Donating wedding gown preserves warm memories

Brides ProjectEditor’s note: Cancer touches the lives of so many people, whether as patients, or as loved ones and friends. It’s not uncommon to look for ways to give back to the institutions and people who provide cancer care. Here is a touching story about someone who gave from the heart, preserving warm memories in the process. It comes from one of our partners in supportive care, the Cancer Support Community of Greater Ann Arbor.

There’s a certain helplessness that comes with watching a loved one receive a cancer diagnosis and undergo treatment. No matter how much help we provide, often we wish we could do still more. For Kim Andrus, doing a bit more meant donating her wedding dress to The Brides Project in Ann Arbor, a nonprofit bridal salon operated by the Cancer Support Community of Greater Ann Arbor.

CSC’s breadth of services and mission appealed to Andrus, who donated her dress as a way to both honor a beloved aunt and avoid merely storing her gown in the basement or attic. Knowing proceeds from the sale of her dress “would go to help people with cancer, like my Aunt Johanna – this touched me in a very personal way. She contributed toward our wedding and did so Continue reading

Care for Caregivers

Caregivers may be spouses, partners, family members, or close friends who give the person with cancer physical and emotional care. Giving care can mean helping with daily needs.  This can include making meals, arranging and transporting to doctor visits, and helping with bathing and dressing.  It can also mean helping your loved one to cope with feelings.

As a caregiver, you may be glad to put the well-being of the person with cancer above your own well-being.  When giving care, it is normal to put your own feelings and needs aside, but you need to take care of yourself too.  If you don’t, you may not be able to care for others.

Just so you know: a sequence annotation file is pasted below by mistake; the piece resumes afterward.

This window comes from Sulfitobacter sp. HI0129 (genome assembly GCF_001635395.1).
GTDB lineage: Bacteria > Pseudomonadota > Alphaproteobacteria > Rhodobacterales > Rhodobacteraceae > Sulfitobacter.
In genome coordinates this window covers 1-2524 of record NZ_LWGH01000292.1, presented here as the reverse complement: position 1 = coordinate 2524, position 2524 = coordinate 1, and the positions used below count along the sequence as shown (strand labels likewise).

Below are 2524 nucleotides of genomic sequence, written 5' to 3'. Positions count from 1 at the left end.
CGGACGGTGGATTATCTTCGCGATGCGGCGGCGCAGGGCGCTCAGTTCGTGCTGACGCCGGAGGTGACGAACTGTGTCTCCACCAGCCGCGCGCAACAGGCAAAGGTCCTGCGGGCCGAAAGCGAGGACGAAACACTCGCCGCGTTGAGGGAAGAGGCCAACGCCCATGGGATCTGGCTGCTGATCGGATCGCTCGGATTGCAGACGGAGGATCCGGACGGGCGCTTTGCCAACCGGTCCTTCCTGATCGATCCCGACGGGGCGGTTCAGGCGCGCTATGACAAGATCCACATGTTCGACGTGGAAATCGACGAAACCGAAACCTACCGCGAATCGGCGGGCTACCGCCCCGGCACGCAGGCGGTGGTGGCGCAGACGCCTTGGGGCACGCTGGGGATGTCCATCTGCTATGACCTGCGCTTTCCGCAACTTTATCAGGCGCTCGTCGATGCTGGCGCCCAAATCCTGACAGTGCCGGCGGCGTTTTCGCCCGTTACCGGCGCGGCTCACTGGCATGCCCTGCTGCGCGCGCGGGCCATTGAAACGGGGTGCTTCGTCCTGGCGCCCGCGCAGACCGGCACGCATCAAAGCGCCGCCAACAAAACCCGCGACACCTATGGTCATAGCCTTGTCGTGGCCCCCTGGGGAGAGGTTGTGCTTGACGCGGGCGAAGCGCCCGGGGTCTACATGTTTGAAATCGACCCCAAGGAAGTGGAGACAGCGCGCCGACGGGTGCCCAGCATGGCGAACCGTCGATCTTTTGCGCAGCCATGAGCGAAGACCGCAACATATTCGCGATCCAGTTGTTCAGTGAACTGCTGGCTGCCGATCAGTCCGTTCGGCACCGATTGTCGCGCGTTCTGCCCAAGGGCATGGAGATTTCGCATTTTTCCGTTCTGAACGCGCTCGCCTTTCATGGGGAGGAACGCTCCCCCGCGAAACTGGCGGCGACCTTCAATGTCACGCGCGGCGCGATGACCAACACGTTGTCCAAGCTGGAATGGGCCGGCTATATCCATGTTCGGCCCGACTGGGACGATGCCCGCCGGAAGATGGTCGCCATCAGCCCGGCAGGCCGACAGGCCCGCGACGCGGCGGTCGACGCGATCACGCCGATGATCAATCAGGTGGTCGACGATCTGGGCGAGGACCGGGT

There are many causes of stress in cancer caregivers.   Everyone has emotional ups and downs, but early attention to symptoms of depression can make a big difference in how the caregiver feels about their role and how well they can do the things they need to do.  There are ways to help reduce stress which may help prevent serious depression.

Tips for a strong patient and caregiver team:

  • Support one another, even though only one person is ill.
  • Communicate openly.
  • Share worries and concerns.
  • Maintain an active lifestyle as much as possible.
  • Continue enjoyable activities.
  • Ask questions to understand and manage symptoms.
  • Help one another cope.

The FOCUS Support Program is an Ann Arbor area support group held at the Cancer Support Community.  It is a free six-week program for cancer patients and caregivers to lean about how to live through and beyond cancer.  The program is unique in that it addresses caregiver concerns and how patients and loved ones can work as a team to manage and cope with the illness.  If you are interested in participating, contact the Cancer Support Community at 734-975-2500.

If you were/are a caregiver, what worked for you?  Please feel free to leave a comment.


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Family Caregiver Alliance

U-M Cancer Center develops program with Cancer Support Community to help patients and caregivers cope

For 44 years of marriage, Karen and Larry Ganzini have balanced each other. Karen is a talker; Larry is quiet. Larry isn’t keen to show his soft side; Karen feels worse when she bottles up emotions.

Karen and Larry Ganzini said the FOCUS program helped them both to cope better with the uncertainties of cancer.

Karen and Larry Ganzini said the FOCUS program helped them both to cope better with the uncertainties of cancer.

Nearly 10 years ago, Karen was diagnosed with breast cancer. Although Karen says that cancer almost feels like second nature now, issues due to the couple’s differing communication styles have cropped up as the disease has progressed to stage IV. Karen and Larry support each other, but it was still difficult to talk about certain aspects of Karen’s cancer.

When Karen learned about a new pilot program to help patients and their caregivers cope better, the Ganzinis signed up. The program was offered by the Ann Arbor branch of the Cancer Support Community, a nonprofit organization dedicated to providing education and support to people with cancer.

“I asked the question about hospice, and my husband really didn’t want to go there at this point. He doesn’t like to talk about the end, and I understand that,” Karen said. “But I need to know what it’s going to be like.”

By enrolling in the pilot program, Karen got her answers, and both Ganzinis agreed that the experience helped them feel better about their situation. The program, called FOCUS, is based on University of Michigan Comprehensive Cancer Center research that has shown that patients and caregivers benefitted from meeting with a nurse to provide them with information and support.

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